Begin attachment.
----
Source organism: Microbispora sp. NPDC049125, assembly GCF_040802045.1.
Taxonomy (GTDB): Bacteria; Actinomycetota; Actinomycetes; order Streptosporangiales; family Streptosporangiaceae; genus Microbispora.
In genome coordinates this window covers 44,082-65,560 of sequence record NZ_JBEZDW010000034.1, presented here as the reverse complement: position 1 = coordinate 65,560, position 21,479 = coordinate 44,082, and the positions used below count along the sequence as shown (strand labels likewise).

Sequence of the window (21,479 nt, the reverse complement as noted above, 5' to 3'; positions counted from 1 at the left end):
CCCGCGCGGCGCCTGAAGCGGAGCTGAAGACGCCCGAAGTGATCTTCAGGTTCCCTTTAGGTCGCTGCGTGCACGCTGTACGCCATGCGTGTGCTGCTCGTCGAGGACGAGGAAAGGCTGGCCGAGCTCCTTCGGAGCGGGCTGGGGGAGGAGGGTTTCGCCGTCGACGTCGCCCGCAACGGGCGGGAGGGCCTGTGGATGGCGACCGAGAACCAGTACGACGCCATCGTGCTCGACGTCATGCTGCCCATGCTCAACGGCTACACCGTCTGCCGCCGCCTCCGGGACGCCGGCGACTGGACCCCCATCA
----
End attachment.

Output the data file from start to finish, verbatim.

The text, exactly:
Source organism: Microbispora sp. NPDC049125, assembly GCF_040802045.1.
Taxonomy (GTDB): Bacteria; Actinomycetota; Actinomycetes; order Streptosporangiales; family Streptosporangiaceae; genus Microbispora.
In genome coordinates this window covers 44,082-65,560 of sequence record NZ_JBEZDW010000034.1, presented here as the reverse complement: position 1 = coordinate 65,560, position 21,479 = coordinate 44,082, and the positions used below count along the sequence as shown (strand labels likewise).

Sequence of the window (21,479 nt, the reverse complement as noted above, 5' to 3'; positions counted from 1 at the left end):
CCCGCGCGGCGCCTGAAGCGGAGCTGAAGACGCCCGAAGTGATCTTCAGGTTCCCTTTAGGTCGCTGCGTGCACGCTGTACGCCATGCGTGTGCTGCTCGTCGAGGACGAGGAAAGGCTGGCCGAGCTCCTTCGGAGCGGGCTGGGGGAGGAGGGTTTCGCCGTCGACGTCGCCCGCAACGGGCGGGAGGGCCTGTGGATGGCGACCGAGAACCAGTACGACGCCATCGTGCTCGACGTCATGCTGCCCATGCTCAACGGCTACACCGTCTGCCGCCGCCTCCGGGACGCCGGCGACTGGACCCCCATCA